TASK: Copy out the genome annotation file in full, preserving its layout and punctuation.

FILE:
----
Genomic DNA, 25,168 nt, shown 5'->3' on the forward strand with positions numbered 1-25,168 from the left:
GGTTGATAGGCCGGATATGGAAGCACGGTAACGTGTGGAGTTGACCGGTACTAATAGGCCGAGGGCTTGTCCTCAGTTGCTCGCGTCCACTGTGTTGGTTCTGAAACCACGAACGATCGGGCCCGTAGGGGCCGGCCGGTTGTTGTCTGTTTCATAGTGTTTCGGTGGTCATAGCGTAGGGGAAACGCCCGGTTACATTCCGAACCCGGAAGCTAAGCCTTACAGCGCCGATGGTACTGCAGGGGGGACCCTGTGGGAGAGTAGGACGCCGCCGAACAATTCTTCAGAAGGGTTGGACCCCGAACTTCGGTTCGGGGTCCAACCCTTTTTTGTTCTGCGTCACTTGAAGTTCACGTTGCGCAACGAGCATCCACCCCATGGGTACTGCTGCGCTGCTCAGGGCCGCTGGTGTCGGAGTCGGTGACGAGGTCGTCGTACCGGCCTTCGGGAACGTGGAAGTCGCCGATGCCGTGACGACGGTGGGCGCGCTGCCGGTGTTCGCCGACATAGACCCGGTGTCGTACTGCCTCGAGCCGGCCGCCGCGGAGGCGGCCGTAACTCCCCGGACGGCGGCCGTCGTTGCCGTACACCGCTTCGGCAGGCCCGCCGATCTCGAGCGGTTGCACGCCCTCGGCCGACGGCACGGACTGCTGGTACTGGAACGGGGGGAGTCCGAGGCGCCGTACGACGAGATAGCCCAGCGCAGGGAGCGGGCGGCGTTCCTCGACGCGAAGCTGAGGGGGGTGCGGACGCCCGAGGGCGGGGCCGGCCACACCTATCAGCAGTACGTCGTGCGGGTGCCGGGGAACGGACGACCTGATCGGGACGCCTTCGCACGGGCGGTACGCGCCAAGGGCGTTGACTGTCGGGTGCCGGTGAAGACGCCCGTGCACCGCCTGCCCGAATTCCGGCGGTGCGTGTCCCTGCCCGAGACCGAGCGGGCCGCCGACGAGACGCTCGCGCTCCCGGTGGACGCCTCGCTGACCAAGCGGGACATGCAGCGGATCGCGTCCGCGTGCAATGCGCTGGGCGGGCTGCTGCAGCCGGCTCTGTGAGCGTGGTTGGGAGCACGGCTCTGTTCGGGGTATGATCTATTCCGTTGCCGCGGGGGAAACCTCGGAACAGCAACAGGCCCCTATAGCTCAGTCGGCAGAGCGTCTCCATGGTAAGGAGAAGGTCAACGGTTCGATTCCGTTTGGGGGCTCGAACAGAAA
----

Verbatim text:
Genomic DNA, 25,168 nt, shown 5'->3' on the forward strand with positions numbered 1-25,168 from the left:
GGTTGATAGGCCGGATATGGAAGCACGGTAACGTGTGGAGTTGACCGGTACTAATAGGCCGAGGGCTTGTCCTCAGTTGCTCGCGTCCACTGTGTTGGTTCTGAAACCACGAACGATCGGGCCCGTAGGGGCCGGCCGGTTGTTGTCTGTTTCATAGTGTTTCGGTGGTCATAGCGTAGGGGAAACGCCCGGTTACATTCCGAACCCGGAAGCTAAGCCTTACAGCGCCGATGGTACTGCAGGGGGGACCCTGTGGGAGAGTAGGACGCCGCCGAACAATTCTTCAGAAGGGTTGGACCCCGAACTTCGGTTCGGGGTCCAACCCTTTTTTGTTCTGCGTCACTTGAAGTTCACGTTGCGCAACGAGCATCCACCCCATGGGTACTGCTGCGCTGCTCAGGGCCGCTGGTGTCGGAGTCGGTGACGAGGTCGTCGTACCGGCCTTCGGGAACGTGGAAGTCGCCGATGCCGTGACGACGGTGGGCGCGCTGCCGGTGTTCGCCGACATAGACCCGGTGTCGTACTGCCTCGAGCCGGCCGCCGCGGAGGCGGCCGTAACTCCCCGGACGGCGGCCGTCGTTGCCGTACACCGCTTCGGCAGGCCCGCCGATCTCGAGCGGTTGCACGCCCTCGGCCGACGGCACGGACTGCTGGTACTGGAACGGGGGGAGTCCGAGGCGCCGTACGACGAGATAGCCCAGCGCAGGGAGCGGGCGGCGTTCCTCGACGCGAAGCTGAGGGGGGTGCGGACGCCCGAGGGCGGGGCCGGCCACACCTATCAGCAGTACGTCGTGCGGGTGCCGGGGAACGGACGACCTGATCGGGACGCCTTCGCACGGGCGGTACGCGCCAAGGGCGTTGACTGTCGGGTGCCGGTGAAGACGCCCGTGCACCGCCTGCCCGAATTCCGGCGGTGCGTGTCCCTGCCCGAGACCGAGCGGGCCGCCGACGAGACGCTCGCGCTCCCGGTGGACGCCTCGCTGACCAAGCGGGACATGCAGCGGATCGCGTCCGCGTGCAATGCGCTGGGCGGGCTGCTGCAGCCGGCTCTGTGAGCGTGGTTGGGAGCACGGCTCTGTTCGGGGTATGATCTATTCCGTTGCCGCGGGGGAAACCTCGGAACAGCAACAGGCCCCTATAGCTCAGTCGGCAGAGCGTCTCCATGGTAAGGAGAAGGTCAACGGTTCGATTCCGTTTGGGGGCTCGAACAGAAA